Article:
The Problem: Insomnia
Studies show that as many as one in four people living with MS have insomnia (these rates are three times higher compared to the general population). Even so, insomnia remains underdiagnosed and undertreated, leading to more folks with MS experiencing sleep loss.
Sleep Solution: It may be time to talk to your doctor about medications that are safe to try. While there are no sleep meds specific to any type of MS, your doctor may have some ideas about what could help. “Prescription or nonprescription medicines can be used in the short term to help sleep, but long-term use is best avoided as the medications can lose effectiveness, and there can be withdrawal effects,” Lock says. So think of these meds as a temporary bridge to dreamland. They can help you feel more rested while you work on strategies, like CBT perhaps, that may take a bit longer to take effect.
The Problem: Poor Sleep Hygiene
This isn’t about washing your face and brushing your teeth before hitting the hay (though we don’t want you to forget that either). “General measures to help sleep are called ‘sleep hygiene,’” Dr. Lock says. These are lifestyle changes that can help everyone—especially those with MS—sleep better.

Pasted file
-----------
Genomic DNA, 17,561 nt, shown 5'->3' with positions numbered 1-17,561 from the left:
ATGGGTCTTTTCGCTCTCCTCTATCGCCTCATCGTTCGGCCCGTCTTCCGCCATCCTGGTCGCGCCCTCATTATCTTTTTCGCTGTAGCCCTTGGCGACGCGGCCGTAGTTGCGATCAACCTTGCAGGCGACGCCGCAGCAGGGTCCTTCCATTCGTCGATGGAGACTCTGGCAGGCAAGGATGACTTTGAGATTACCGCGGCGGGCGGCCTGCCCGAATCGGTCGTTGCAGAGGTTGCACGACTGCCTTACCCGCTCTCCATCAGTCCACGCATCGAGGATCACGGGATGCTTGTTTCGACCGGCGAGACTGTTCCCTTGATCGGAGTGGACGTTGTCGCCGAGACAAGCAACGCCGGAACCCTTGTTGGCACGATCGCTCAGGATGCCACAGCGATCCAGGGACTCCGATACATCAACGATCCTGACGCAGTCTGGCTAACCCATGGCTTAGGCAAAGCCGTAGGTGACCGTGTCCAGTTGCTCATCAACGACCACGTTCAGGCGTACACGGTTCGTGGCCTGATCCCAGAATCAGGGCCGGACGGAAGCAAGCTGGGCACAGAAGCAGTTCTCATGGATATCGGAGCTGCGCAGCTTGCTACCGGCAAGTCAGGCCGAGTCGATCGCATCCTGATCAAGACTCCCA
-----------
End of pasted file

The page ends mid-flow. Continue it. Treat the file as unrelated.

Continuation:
Sleep Solution: Here are some simple tips to help combat fatigue and cope with the symptoms of MS. (P.S. If they feel a little familiar, it's because they are, and for good reason: They work!):
Create a sleep schedule. Pick a time to go to bed and wake up…and stick to it. According to Costello, implementing that kind of routine can go a long way in remedying sleep issues. “A consistent bedtime and wakeup time are important when trying to fall asleep,” she says. “Changing the routine makes it more difficult to wind down and relax in preparation for sleep.”
Keep it cool. Sleep in a cool room to avoid overheating,” Costello says. According to the Cleveland Clinic, the optimal sleep temp for grown-ups is between 60°F and 67°F. Anything above or below that can lead to restlessness.
- Go off the grid. Just overnight. “Reduce stimuli before bedtime such as computer and cell phone use; rather use the time before going to bed to relax.” Dr. Lock agrees that eliminating devices in the bedroom is a smart idea. “Looking at computer or smartphone screens can disturb sleep,” he says. The blue light they emit can mess with your circadian rhythm. Keep your rhythm in groove and power down at least a hour before bed.